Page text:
Working with a strategic partner, the hospital was able to better assess issues and collect relevant data to identify two major areas of opportunity: revising front-end processes and re-aligning staff resources away from a serial model of care. Based on this critical data, the hospital was able to make key changes to patient care and flow. As a result, the department realized significant improvement in arrival-to-triage (68%) and arrival-to-room (77%) metrics as compared to its baseline. Additionally, there was a 51% decrease in the number of patients who left the ED without treatment. The decrease in ED walk-a-ways generated additional collectable revenue of over $2 million annually for the organization.

The ED of the Future
The emergency department of the future must be optimized from both the business side and the patient side and viewed not only within the ED but also as it compares or competes with other EDs outside of the hospital. To truly optimize performance, hospital executives must delve deeper into areas of discovery on utilization patterns, acuity patterns, and population trends over time. While patient volume may appear unpredictable in the short-term, if it is analyzed over time, volume patterns can be more easily anticipated for the future.

Looked at in this way, it's clear that more insight can be revealed to further ED optimization. Many hospitals are enlisting strategic partners to help address these complex challenges, train on best practice recommendations, and support the implementation to sustain meaningful change. As the ED becomes the new "face" of the hospital and strategic community partners, its overall success, optimization and importance in delivering care cannot be overlooked. With long-term sustainable transformation of the ED, healthcare organizations can regain potentially lost revenue while elevating the level of care and increasing patient satisfaction.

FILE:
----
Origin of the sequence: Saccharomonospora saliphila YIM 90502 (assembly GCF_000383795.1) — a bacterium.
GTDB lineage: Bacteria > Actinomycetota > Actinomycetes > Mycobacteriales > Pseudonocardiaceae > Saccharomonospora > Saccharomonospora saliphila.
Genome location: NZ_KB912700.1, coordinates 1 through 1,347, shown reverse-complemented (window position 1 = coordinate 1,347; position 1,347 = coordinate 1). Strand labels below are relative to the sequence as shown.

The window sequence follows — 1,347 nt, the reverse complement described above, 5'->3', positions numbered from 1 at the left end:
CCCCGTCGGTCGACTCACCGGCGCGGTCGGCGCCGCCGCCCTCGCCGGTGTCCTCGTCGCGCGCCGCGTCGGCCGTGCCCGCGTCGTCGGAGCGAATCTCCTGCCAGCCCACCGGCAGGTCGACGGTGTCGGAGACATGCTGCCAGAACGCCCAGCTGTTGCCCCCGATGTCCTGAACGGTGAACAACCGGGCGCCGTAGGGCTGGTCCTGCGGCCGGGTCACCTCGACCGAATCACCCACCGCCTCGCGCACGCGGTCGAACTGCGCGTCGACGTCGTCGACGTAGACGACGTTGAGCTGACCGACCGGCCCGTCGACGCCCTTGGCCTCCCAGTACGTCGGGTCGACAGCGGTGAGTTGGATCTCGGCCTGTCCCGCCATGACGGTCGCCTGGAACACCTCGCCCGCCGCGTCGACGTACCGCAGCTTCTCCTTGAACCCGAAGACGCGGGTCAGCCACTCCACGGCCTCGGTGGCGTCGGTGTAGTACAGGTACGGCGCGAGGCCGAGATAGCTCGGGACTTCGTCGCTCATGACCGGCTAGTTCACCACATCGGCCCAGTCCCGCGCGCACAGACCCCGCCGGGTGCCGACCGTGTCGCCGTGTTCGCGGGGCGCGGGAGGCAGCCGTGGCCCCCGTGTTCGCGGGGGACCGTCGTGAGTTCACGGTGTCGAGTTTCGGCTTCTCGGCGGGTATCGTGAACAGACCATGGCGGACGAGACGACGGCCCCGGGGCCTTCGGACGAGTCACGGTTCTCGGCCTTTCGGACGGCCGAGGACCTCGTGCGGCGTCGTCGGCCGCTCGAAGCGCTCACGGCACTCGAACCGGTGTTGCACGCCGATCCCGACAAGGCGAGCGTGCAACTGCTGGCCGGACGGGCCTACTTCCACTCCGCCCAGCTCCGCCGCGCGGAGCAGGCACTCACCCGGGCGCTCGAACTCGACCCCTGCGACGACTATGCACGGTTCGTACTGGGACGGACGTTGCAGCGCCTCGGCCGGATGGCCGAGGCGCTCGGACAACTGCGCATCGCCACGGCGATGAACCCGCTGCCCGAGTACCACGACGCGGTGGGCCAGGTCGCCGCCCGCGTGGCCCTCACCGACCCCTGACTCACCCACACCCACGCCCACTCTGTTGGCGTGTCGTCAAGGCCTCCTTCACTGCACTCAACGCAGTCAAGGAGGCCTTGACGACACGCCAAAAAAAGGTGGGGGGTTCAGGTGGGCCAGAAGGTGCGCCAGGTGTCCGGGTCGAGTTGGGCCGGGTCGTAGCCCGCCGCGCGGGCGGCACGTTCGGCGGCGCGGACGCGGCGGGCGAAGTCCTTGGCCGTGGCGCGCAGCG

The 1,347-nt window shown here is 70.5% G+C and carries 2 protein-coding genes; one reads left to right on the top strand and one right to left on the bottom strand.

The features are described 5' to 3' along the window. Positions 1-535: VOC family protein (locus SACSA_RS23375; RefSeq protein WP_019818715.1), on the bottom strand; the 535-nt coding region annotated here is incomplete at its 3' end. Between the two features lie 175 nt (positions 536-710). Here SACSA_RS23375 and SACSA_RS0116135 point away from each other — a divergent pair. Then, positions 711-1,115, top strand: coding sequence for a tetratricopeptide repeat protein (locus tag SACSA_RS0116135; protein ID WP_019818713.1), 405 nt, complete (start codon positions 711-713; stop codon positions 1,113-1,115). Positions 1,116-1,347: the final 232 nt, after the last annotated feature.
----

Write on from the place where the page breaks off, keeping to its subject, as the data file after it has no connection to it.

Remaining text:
About the authors

Mark Feinberg
Managing Partner, Philips Blue Jay Consulting

Mark has more than 25 years of experience in healthcare, leading client engagements focused on operational effectiveness, patient throughput, supply chain optimization, pharmacy improvement, case management, interim ED management, and perioperative services. He brings a critical eye and significant management expertise to each project. He co-founded Blue Jay Consulting in 2006 which was acquired by Philips in 2015. Trained as an emergency medical ambulance technician, Mark holds a master's degree in business.

Suzanne Stone-Griffith, MSN, RN, CNAA
Principal, Philips Blue Jay Consulting

Suzanne brings a wealth of healthcare experience, with expertise in metrics and performance improvement. She led the development of the largest automated and integrated ED database for HCA and created the HCA ED Playbook which served as a process improvement roadmap for every ED in the country. She holds an MSN and a BSN, as well as being Lean Certified, a master trainer for Team STEPPS and chairman/co-chair of three prestigious healthcare panels.

1 The data in this case study is available in Community hospital struggles with ED throughput and performance improvement (Philips publication #4522 991 17921). Results from case studies are not predictive of results in other cases. Results in other cases may vary.

The views, opinions and positions expressed within these guest posts are those of the author alone and do not represent those of Becker's Hospital Review/Becker's Healthcare. The accuracy, completeness and validity of any statements made within this article are not guaranteed. We accept no liability for any errors, omissions or representations. The copyright of this content belongs to the author and any liability with regards to infringement of intellectual property rights remains with them.